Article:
Singapore’s judiciary regularly ranks amongst the best in the world, at least for commercial disputes. The World Bank’s Judiciary-Led Reforms in Singapore: Framework, Strategies, and Lessons explains how this happened, with an emphasis on Singapore’s judicial reforms during the 1990s. It’s short, easy to read, and has an excellent executive summary. However, at times author Waleed Malik seems to go into “business-school” mode, focusing on organizational reform theory. For such a short study, I would have preferred more discussion of the behind-the-scenes politics of the reform, such as the roles and interests of Lee Kuan Yew and other stakeholders. I think this book will be useful for scholars and practitioners in the rule of law field, although it doesn’t address the key question of interest to this blog, namely overcoming political resistance to reform.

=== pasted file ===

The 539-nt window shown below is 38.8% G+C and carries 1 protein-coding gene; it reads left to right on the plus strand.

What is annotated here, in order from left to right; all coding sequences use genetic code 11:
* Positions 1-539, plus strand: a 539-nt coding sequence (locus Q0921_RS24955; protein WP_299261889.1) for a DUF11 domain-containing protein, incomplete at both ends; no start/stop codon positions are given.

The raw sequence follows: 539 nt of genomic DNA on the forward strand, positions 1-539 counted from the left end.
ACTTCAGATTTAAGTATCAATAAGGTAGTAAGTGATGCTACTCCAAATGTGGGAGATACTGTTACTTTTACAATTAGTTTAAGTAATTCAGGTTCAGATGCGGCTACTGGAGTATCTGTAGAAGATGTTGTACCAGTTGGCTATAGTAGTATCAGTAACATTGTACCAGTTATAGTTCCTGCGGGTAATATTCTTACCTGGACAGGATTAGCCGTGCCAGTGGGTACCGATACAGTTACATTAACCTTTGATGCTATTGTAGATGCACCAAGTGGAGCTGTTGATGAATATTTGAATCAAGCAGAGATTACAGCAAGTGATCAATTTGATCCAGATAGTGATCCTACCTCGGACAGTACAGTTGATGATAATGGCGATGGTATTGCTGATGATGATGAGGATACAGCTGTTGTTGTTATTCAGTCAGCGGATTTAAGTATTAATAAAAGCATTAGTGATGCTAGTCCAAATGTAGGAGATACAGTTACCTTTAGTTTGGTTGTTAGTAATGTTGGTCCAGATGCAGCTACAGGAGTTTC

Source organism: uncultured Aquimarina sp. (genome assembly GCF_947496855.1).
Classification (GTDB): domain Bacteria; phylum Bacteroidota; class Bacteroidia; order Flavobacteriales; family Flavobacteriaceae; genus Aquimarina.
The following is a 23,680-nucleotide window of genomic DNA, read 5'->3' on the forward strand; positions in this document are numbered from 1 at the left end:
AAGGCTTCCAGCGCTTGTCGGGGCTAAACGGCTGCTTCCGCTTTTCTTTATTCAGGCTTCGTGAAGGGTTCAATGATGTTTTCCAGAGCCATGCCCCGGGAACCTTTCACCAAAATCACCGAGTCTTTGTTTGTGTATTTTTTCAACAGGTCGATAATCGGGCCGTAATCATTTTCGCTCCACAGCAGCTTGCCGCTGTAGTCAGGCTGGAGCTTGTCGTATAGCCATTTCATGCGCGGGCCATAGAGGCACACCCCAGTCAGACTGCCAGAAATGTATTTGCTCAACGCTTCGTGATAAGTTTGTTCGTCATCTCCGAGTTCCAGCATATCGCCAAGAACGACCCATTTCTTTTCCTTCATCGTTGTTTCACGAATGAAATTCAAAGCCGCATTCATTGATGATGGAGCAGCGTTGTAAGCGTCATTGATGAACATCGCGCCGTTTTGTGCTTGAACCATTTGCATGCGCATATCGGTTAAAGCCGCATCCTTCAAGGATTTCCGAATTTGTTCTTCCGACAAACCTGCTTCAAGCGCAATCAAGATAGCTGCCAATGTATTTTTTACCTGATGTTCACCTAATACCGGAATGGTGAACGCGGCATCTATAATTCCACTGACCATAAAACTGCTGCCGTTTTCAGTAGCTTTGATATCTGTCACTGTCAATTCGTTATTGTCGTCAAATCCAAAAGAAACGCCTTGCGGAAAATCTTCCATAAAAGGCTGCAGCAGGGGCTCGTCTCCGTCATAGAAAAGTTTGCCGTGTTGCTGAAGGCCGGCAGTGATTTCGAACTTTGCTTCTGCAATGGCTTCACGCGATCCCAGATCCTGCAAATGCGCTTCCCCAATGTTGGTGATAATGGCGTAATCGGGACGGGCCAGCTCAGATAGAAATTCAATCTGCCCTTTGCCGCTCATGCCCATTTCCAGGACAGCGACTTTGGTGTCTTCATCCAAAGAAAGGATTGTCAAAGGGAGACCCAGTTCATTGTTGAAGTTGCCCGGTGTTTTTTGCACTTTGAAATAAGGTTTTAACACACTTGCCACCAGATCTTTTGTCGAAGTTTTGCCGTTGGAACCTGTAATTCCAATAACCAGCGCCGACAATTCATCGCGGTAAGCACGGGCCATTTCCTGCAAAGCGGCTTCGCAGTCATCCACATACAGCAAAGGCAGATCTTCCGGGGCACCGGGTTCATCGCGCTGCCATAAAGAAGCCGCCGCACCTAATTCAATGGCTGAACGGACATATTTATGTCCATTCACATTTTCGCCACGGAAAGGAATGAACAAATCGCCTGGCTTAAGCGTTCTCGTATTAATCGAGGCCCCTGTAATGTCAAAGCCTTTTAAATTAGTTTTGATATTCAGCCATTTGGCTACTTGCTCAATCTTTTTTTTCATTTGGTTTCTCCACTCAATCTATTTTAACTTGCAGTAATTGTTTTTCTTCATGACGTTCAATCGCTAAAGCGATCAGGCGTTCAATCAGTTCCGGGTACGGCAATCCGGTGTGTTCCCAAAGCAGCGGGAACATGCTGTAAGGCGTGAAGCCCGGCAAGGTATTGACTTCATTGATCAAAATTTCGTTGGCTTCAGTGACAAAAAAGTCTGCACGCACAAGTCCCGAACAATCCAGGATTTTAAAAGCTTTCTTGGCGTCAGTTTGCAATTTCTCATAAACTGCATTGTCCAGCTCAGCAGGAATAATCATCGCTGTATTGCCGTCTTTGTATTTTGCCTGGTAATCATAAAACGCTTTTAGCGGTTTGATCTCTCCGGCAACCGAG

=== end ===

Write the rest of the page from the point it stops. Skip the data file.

Category Archives: Singapore
As I’ve mentioned before, libel is a serious crime in Singapore. According to BBC, U.K. author Alan Shadrake was recently convicted of defaming the judiciary and sentenced to 6 weeks and S$20,000. In particular, Shadrake accused judges of not being impartial in death penalty cases. It’s too bad Singapore has adopted such heavy handed tactics – its judiciary otherwise ranks amongst the best in Asia, if not the world.